When the executive and judicial officers appointed by the government, arrived in the Territory in the autumn of 1864, they found the mining camps in the enjoyment of a repose which was broken only by the varied recreations which an unorganized society necessarily adopts to pass away the hours unemployed in the mines. The people had perfect confidence in the code of the Vigilantes, and many of them scouted the idea of there being any better law for their protection. They had made up their minds to punish all law-breakers, and there were many who did not hesitate to declare to the newly arrived officers, that while the courts might be called upon in the settlement of civil cases, the people wanted no other laws in dealing with horse-thieves, robbers, and murderers, than the ones they themselves had made. This feeling, though not so general as was claimed for it, was quite prevalent at that time among the miners. As soon, however, as they found the courts adequate to their necessities, they readily conformed to the laws and their administration after the manner prescribed by the government, and the Vigilante rule gradually disappeared.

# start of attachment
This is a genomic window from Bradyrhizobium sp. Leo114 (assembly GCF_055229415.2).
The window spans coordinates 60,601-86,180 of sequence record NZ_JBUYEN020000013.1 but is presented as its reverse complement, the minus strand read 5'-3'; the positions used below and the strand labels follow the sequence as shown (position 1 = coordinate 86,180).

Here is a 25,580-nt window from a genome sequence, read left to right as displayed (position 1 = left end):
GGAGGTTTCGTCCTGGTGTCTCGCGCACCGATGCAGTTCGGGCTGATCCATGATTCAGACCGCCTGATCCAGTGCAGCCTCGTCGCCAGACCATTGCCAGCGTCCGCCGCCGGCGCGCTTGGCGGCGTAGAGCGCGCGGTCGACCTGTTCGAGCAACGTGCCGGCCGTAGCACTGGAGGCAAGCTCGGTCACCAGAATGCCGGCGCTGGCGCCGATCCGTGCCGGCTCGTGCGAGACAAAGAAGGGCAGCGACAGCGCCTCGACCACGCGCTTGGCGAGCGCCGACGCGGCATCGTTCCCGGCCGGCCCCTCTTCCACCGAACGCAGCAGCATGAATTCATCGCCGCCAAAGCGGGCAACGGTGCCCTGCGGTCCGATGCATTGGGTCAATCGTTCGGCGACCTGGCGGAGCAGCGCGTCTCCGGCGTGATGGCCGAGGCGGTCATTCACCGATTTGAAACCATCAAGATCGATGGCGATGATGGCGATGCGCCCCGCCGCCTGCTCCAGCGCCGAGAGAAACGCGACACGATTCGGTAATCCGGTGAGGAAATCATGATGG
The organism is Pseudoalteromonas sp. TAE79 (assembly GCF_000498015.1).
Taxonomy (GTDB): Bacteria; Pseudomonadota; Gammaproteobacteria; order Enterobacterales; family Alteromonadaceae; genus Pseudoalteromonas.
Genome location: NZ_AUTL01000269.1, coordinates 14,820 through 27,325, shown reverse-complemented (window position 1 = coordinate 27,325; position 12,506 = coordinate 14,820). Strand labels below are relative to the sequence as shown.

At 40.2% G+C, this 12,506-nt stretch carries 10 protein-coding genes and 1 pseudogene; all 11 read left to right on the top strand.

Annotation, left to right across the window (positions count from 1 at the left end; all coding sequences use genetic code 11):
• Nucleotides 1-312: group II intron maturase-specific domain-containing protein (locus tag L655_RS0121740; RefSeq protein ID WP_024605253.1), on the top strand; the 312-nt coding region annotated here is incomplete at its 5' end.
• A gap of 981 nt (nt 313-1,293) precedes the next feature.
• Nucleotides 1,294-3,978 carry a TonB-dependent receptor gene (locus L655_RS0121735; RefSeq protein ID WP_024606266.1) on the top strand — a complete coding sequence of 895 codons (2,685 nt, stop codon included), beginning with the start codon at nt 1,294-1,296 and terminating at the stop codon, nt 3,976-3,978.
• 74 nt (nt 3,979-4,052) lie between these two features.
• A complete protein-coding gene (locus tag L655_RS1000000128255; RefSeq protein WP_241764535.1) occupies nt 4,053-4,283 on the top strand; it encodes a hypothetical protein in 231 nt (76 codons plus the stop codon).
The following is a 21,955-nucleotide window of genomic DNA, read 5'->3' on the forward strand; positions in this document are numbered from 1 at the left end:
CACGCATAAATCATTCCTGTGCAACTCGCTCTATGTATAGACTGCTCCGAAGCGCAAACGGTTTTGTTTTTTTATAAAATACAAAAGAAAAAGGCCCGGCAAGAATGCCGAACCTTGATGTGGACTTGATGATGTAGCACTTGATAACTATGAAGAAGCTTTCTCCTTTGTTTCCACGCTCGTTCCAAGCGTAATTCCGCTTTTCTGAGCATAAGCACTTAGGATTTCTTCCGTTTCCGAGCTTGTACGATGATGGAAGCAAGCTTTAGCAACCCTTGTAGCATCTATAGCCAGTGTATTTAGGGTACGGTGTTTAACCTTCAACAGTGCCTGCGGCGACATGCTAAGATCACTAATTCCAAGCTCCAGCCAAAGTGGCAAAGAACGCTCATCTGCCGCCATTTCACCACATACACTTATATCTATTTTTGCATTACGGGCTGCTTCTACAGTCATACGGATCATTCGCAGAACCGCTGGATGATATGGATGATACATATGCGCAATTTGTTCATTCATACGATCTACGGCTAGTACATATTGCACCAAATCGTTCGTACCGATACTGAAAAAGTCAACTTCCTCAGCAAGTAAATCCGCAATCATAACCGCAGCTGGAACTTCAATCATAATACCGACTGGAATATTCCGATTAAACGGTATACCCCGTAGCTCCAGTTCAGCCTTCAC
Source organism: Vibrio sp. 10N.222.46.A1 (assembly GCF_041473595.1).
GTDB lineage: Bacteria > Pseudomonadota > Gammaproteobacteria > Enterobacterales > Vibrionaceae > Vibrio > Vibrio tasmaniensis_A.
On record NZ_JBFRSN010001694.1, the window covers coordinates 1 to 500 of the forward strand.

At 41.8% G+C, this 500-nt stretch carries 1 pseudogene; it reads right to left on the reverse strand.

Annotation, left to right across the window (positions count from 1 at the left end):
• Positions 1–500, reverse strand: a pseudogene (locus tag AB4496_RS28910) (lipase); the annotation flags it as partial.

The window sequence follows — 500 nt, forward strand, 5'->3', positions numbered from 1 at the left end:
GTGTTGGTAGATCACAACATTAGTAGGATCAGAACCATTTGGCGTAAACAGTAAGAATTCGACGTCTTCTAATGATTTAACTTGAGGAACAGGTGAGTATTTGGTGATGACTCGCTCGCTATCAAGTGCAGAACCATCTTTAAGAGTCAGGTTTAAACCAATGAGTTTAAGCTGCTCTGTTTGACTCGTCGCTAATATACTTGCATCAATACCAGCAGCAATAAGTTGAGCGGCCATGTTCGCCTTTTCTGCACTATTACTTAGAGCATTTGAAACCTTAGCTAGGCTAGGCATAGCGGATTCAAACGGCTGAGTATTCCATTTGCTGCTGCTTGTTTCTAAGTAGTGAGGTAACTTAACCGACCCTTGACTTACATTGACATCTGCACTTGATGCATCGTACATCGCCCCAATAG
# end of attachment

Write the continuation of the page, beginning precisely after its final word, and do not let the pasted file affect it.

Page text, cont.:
In several extreme cases they anticipated by immediate action the slower processes of law, but this occurred only when the offence was of a very aggravated character. Some of the leading newspapers of the nation, and the people of many of the older communities where the hand of the law was strong, and sufficient for the protection of all, have denounced the action of the Vigilantes as cruel, barbarous, and criminal; but none of them have had the perspicacity to discover any milder or more efficacious substitute,-though apologies and excuses for the murderers have been numerous and persistent. The facts narrated in these volumes are a sufficient reply to these hastily formed opinions. The measures adopted were strictly defensive, and those who resorted to them knew full well that when the federal courts should be organized, they themselves would in turn be held accountable before the law for any unwarranted exercise of power in applying them. The necessity of the hour was their justification. Too much credit can never be awarded to the brave and noble men who put them in force. They checked the emigration into Montana of a large criminal population, and thereby prevented the complete extermination of its peaceloving people, and its abandonment by those who have since demonstrat ed, by a development of its varied resources, it capacity for becoming an immense industrial State of the Union. They opened up the way for an increasing tide of emigration from the East, to this new and delightful portion of our country. They sought mainly to protect every man in the enjoyment of his own, and to afford every citizen equal opportunity to seek for and obtain the hoarded wealth of the unexplored mountains and gulches in the richest portion of the continent. They made laws for a country without law, and executed them with a vigor suited to every exigency.